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Effects of chronic dietary fructose with and without copper supplementation on glycaemic control, adiposity, insulin binding to adipocytes and glomerular basement membrane thickness in normal rats

Abstract

Sucrose feeding over a long period has been reported to induce glomerular basement membrane (GBM) thickening and insulin resistance in normal rats. These effects are attributed to the fructose moiety of the sucrose molecule, to Cu deprivation or both. Consequently, our aim was to evaluate the long-term effects of fructose feeding with normal or high amounts of Cu on body weight, plasma lipids, blood glucose regulation, GBM thickening and insulin binding to adipocytes. Four groups of eight Sprague–Dawley rats were fed for 10 weeks on a diet containing 570 g carbohydrate/kg supplied either as starch (S), dextrose (D), fructose (F) or fructose–starch (1:1, w/w; FS), and an adequate amount of Cu (12 μg Cu/g diet). A fifth group was fed on diet F supplemented with 24 μg Cu/g diet (FCu). After 10 weeks the epididymal adipose tissue and kidney weights expressed per 100 g body weight (relative weight) were heaviest in the F and FCu groups (P < 0·0001, ANOVA). The GBM thickness was within the normal range in the five groups but significantly higher in group D (1·95 (SE 0·04)) nm and lower in group FS (1·79 (SE 0·02)) nm when compared with group S (1·85 (SE 0·03) nm; P < 0·05). Insulin binding to adipocytes (expressed per cell) was lowest in the F and FCu groups, intermediate in groups D and FS and highest in group S (P < 0·05). Fasting plasma insulin level was higher in group F than in the FCu and FS groups (P < 0·05), whereas fasting plasma glucose, total cholesterol and triacylglycerol levels remained within the normal range in all groups. We conclude that in normal rats a 10-week fructose-rich diet with an adequate amount of Cu produced deleterious metabolic effects on adipose tissue, insulin binding to adipocytes, and plasma insulin, but not on GBM thickening even though kidney weight was significantly increased. However, a moderate fructose intake mixed with other sugars did not have adverse effects.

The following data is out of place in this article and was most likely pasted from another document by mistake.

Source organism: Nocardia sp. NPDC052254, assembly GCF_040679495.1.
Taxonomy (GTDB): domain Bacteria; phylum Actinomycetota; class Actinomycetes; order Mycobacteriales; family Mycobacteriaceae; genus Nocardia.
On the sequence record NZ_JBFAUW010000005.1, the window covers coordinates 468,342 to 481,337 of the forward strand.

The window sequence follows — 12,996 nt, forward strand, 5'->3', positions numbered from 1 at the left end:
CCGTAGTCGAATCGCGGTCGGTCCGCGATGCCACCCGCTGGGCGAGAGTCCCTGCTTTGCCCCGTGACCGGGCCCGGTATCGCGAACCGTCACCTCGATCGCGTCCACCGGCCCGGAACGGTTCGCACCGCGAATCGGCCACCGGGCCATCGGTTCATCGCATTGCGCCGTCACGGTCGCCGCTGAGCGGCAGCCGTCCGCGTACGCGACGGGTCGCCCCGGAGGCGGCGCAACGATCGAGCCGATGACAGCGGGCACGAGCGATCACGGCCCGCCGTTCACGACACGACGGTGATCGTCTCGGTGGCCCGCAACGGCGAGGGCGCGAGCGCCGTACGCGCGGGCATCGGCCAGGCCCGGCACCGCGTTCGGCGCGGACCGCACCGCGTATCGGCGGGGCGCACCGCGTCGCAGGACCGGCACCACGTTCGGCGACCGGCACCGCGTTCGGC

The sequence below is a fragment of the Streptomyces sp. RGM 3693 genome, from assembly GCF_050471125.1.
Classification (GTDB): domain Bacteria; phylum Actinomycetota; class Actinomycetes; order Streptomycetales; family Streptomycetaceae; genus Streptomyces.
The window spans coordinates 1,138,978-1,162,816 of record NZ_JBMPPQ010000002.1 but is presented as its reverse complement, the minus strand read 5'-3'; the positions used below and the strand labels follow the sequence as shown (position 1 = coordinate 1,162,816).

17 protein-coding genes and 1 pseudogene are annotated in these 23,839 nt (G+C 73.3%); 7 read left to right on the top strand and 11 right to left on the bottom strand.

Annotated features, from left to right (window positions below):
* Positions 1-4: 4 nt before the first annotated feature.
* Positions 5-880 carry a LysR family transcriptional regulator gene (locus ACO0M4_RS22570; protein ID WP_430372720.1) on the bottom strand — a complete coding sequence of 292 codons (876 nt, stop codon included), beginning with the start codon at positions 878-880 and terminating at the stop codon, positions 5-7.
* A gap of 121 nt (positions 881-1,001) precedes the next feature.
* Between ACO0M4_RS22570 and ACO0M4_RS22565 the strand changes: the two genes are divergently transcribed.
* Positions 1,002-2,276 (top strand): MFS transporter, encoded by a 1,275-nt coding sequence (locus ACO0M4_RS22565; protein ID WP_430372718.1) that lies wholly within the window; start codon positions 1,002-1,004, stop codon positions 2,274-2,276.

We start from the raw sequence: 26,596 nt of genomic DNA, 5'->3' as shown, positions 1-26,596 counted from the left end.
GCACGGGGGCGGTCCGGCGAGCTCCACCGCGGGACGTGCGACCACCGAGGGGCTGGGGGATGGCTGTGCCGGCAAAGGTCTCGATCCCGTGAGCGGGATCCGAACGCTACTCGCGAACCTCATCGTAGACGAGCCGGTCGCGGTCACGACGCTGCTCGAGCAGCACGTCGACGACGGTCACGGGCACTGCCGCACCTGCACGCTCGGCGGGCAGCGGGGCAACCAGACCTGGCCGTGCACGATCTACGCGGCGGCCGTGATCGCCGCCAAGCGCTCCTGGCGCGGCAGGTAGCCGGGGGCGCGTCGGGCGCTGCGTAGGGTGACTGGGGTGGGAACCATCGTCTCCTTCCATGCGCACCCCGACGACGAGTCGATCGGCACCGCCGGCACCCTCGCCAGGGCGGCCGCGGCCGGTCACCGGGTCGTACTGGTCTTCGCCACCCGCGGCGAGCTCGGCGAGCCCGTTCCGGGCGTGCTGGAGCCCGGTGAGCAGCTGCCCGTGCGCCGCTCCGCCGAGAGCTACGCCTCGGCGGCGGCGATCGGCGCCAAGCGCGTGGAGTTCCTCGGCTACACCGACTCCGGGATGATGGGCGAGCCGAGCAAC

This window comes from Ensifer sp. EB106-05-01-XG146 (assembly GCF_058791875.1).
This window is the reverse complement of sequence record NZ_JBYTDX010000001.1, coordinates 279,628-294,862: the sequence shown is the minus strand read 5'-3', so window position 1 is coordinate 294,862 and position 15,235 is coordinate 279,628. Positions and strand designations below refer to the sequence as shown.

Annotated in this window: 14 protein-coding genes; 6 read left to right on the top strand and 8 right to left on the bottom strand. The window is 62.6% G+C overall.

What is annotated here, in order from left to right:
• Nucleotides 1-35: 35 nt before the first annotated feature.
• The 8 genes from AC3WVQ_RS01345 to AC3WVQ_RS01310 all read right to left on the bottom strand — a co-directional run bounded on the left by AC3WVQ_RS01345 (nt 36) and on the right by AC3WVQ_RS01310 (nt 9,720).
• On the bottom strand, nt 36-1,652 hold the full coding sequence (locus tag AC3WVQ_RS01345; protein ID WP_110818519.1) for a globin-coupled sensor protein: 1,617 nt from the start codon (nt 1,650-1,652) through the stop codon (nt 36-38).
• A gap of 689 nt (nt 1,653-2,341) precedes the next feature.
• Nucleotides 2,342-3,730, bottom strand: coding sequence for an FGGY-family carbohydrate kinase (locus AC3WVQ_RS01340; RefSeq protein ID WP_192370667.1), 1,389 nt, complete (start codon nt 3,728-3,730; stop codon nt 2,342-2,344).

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British Journal of Nutrition
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